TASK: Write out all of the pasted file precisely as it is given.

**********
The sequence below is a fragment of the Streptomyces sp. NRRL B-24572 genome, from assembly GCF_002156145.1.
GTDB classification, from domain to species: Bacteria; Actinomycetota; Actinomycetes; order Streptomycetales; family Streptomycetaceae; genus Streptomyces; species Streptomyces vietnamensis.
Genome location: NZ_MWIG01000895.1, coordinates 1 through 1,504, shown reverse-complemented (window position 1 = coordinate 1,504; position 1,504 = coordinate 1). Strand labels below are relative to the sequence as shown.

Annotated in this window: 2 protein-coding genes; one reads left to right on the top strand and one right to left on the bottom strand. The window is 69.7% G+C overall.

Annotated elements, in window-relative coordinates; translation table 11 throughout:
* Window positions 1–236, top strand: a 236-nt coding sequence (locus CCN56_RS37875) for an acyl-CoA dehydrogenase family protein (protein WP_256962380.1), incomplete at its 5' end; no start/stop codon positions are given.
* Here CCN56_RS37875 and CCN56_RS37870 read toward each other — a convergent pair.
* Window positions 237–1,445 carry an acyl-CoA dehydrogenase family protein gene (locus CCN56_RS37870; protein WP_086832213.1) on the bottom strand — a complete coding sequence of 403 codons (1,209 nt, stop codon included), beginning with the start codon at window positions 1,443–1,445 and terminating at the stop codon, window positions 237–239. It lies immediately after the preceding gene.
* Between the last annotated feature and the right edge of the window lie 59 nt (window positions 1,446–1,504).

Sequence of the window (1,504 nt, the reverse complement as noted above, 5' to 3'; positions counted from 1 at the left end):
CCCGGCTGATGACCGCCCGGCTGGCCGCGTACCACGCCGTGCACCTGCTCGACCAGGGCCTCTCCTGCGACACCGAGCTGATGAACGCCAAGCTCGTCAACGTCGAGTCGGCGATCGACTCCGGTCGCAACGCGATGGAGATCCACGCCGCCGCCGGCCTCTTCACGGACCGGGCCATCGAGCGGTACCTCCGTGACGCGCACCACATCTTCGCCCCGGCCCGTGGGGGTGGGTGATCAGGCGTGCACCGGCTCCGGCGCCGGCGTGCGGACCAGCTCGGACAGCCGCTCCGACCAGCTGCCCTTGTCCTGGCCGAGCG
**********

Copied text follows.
The sequence below is a fragment of the Streptomyces sp. NRRL B-24572 genome, from assembly GCF_002156145.1.
GTDB classification, from domain to species: Bacteria; Actinomycetota; Actinomycetes; order Streptomycetales; family Streptomycetaceae; genus Streptomyces; species Streptomyces vietnamensis.
Genome location: NZ_MWIG01000895.1, coordinates 1 through 1,504, shown reverse-complemented (window position 1 = coordinate 1,504; position 1,504 = coordinate 1). Strand labels below are relative to the sequence as shown.

Annotated in this window: 2 protein-coding genes; one reads left to right on the top strand and one right to left on the bottom strand. The window is 69.7% G+C overall.

Annotated elements, in window-relative coordinates; translation table 11 throughout:
* Window positions 1–236, top strand: a 236-nt coding sequence (locus CCN56_RS37875) for an acyl-CoA dehydrogenase family protein (protein WP_256962380.1), incomplete at its 5' end; no start/stop codon positions are given.
* Here CCN56_RS37875 and CCN56_RS37870 read toward each other — a convergent pair.
* Window positions 237–1,445 carry an acyl-CoA dehydrogenase family protein gene (locus CCN56_RS37870; protein WP_086832213.1) on the bottom strand — a complete coding sequence of 403 codons (1,209 nt, stop codon included), beginning with the start codon at window positions 1,443–1,445 and terminating at the stop codon, window positions 237–239. It lies immediately after the preceding gene.
* Between the last annotated feature and the right edge of the window lie 59 nt (window positions 1,446–1,504).

Sequence of the window (1,504 nt, the reverse complement as noted above, 5' to 3'; positions counted from 1 at the left end):
CCCGGCTGATGACCGCCCGGCTGGCCGCGTACCACGCCGTGCACCTGCTCGACCAGGGCCTCTCCTGCGACACCGAGCTGATGAACGCCAAGCTCGTCAACGTCGAGTCGGCGATCGACTCCGGTCGCAACGCGATGGAGATCCACGCCGCCGCCGGCCTCTTCACGGACCGGGCCATCGAGCGGTACCTCCGTGACGCGCACCACATCTTCGCCCCGGCCCGTGGGGGTGGGTGATCAGGCGTGCACCGGCTCCGGCGCCGGCGTGCGGACCAGCTCGGACAGCCGCTCCGACCAGCTGCCCTTGTCCTGGCCGAGCG